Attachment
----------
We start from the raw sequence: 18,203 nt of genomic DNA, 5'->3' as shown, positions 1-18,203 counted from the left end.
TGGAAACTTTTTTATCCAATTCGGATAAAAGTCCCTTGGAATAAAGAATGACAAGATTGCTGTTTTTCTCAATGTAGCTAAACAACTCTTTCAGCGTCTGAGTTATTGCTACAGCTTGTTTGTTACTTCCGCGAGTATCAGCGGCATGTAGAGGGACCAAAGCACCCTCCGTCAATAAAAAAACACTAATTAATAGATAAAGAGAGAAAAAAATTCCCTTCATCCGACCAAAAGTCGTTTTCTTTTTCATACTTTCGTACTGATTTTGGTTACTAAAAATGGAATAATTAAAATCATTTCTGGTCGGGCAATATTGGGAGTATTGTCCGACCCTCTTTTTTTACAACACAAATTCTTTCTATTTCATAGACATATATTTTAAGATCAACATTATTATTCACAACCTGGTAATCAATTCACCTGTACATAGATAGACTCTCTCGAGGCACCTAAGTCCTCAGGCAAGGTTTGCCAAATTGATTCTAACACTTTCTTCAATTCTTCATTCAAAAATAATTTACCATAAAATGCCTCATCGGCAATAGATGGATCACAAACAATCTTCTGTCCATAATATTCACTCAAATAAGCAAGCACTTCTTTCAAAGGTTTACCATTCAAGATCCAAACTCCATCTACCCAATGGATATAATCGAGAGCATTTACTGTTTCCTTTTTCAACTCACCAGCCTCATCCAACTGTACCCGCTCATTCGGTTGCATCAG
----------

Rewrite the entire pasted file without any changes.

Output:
We start from the raw sequence: 18,203 nt of genomic DNA, 5'->3' as shown, positions 1-18,203 counted from the left end.
TGGAAACTTTTTTATCCAATTCGGATAAAAGTCCCTTGGAATAAAGAATGACAAGATTGCTGTTTTTCTCAATGTAGCTAAACAACTCTTTCAGCGTCTGAGTTATTGCTACAGCTTGTTTGTTACTTCCGCGAGTATCAGCGGCATGTAGAGGGACCAAAGCACCCTCCGTCAATAAAAAAACACTAATTAATAGATAAAGAGAGAAAAAAATTCCCTTCATCCGACCAAAAGTCGTTTTCTTTTTCATACTTTCGTACTGATTTTGGTTACTAAAAATGGAATAATTAAAATCATTTCTGGTCGGGCAATATTGGGAGTATTGTCCGACCCTCTTTTTTTACAACACAAATTCTTTCTATTTCATAGACATATATTTTAAGATCAACATTATTATTCACAACCTGGTAATCAATTCACCTGTACATAGATAGACTCTCTCGAGGCACCTAAGTCCTCAGGCAAGGTTTGCCAAATTGATTCTAACACTTTCTTCAATTCTTCATTCAAAAATAATTTACCATAAAATGCCTCATCGGCAATAGATGGATCACAAACAATCTTCTGTCCATAATATTCACTCAAATAAGCAAGCACTTCTTTCAAAGGTTTACCATTCAAGATCCAAACTCCATCTACCCAATGGATATAATCGAGAGCATTTACTGTTTCCTTTTTCAACTCACCAGCCTCATCCAACTGTACCCGCTCATTCGGTTGCATCAG